It’s nearly 5 a.m. here in Fort Wayne, Indiana. I am wide awake and trying to process the things that are infiltrating my mind and heart as I finally have a moment to think about everything that happened in Zambia. Jet lag is getting the best of me, but that’s OK. I need this time to prepare for what’s coming.
I am not sure how people want a response to that question. I think some want to hear, “Excellent!” or “Life-changing!” and for that to be the extent of it.
Others want to hear in detail the ways God revealed Himself to us in Africa, and still others want to know about the orphans and how they broke our hearts.
There are some who will want only to know about the safari, Victoria Falls and the crazy foods we tried.
No matter what response people are expecting, I will never be able to fully communicate the answer to “How was your trip?”
After spending two weeks in Niger, Africa in 2009, it was tough to put things into words when I returned. It was even harder when I got back from Nicaragua in 2011 and had met my sponsor child. This time, it’s even more difficult. From day one in Zambia to the very last day, there were things I saw and things I experienced that have forever changed my heart.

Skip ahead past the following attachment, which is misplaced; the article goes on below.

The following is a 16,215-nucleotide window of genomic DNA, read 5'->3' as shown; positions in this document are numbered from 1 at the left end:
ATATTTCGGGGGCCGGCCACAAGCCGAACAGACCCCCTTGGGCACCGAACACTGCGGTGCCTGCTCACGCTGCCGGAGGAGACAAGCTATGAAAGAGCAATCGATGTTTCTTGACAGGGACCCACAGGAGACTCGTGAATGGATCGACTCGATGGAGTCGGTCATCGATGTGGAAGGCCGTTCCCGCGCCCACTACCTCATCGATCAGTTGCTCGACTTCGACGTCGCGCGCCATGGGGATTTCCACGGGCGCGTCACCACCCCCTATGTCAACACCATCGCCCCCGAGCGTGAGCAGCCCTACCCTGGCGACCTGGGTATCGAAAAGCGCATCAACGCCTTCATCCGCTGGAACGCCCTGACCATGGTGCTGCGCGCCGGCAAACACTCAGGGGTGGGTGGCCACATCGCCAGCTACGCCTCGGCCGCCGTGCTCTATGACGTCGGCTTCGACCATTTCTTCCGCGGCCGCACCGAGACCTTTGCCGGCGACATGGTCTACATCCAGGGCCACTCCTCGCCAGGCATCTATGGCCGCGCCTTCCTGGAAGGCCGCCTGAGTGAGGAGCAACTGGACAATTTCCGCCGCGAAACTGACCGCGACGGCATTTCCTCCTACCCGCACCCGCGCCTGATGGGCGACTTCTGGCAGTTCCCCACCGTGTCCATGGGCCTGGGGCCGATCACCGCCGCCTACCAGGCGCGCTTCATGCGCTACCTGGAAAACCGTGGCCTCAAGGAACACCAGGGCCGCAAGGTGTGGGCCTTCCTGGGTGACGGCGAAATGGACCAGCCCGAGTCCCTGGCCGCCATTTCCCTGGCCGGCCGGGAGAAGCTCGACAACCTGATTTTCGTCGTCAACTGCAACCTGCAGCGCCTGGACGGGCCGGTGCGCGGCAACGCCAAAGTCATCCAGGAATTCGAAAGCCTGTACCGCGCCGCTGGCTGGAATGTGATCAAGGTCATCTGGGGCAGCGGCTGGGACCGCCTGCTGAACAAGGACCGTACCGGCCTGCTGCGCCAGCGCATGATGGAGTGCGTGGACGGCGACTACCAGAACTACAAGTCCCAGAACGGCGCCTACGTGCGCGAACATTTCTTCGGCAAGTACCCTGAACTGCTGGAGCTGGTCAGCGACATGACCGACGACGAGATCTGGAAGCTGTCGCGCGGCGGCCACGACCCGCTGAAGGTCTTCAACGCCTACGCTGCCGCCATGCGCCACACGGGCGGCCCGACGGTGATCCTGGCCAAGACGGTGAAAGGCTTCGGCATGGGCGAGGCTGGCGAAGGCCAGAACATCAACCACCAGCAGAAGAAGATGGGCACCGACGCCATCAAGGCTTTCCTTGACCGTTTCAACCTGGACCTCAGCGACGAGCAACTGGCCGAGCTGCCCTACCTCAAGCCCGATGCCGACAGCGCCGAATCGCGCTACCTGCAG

Our trip started off with some sightseeing, where I saw what I now believe to be one of God’s most beautiful creations in nature, Victoria Falls.
Then I saw God’s perfectly created animal kingdom at it’s most vulnerable, as I saw a lion try to attack an impala who then sought refuge behind some cape buffalo.
I felt the deep love of orphans, who grabbed my hands each day at Lifesong and told me they loved me.
I spoke with full-time missionaries so in love with serving God and dedicating their entire lives to helping others that I believe there is nothing on this planet that would make them happier.
I saw love at its best. I saw hurt at its worst. And while our team of seven has returned to the comfort of our lives as we know it… they are still there. The orphans are still sick. The compound is still plagued by disease and witchcraft. The grandmothers are still trying to care for more children than they can handle.
“How was your trip?” people will ask me. I still don’t know exactly how to answer. In a way I feel like I’m still there, since I most definitely left a part of myself in Zambia. I guess it will depend on who is asking and how much they want to hear, but I do know that part of my answer will be this, “God is alive in Zambia. I saw Him in nature, orphans, widows, teachers, missionaries, and my fellow Team Zambia members from the US. God is alive, and He will return one day to claim His children.”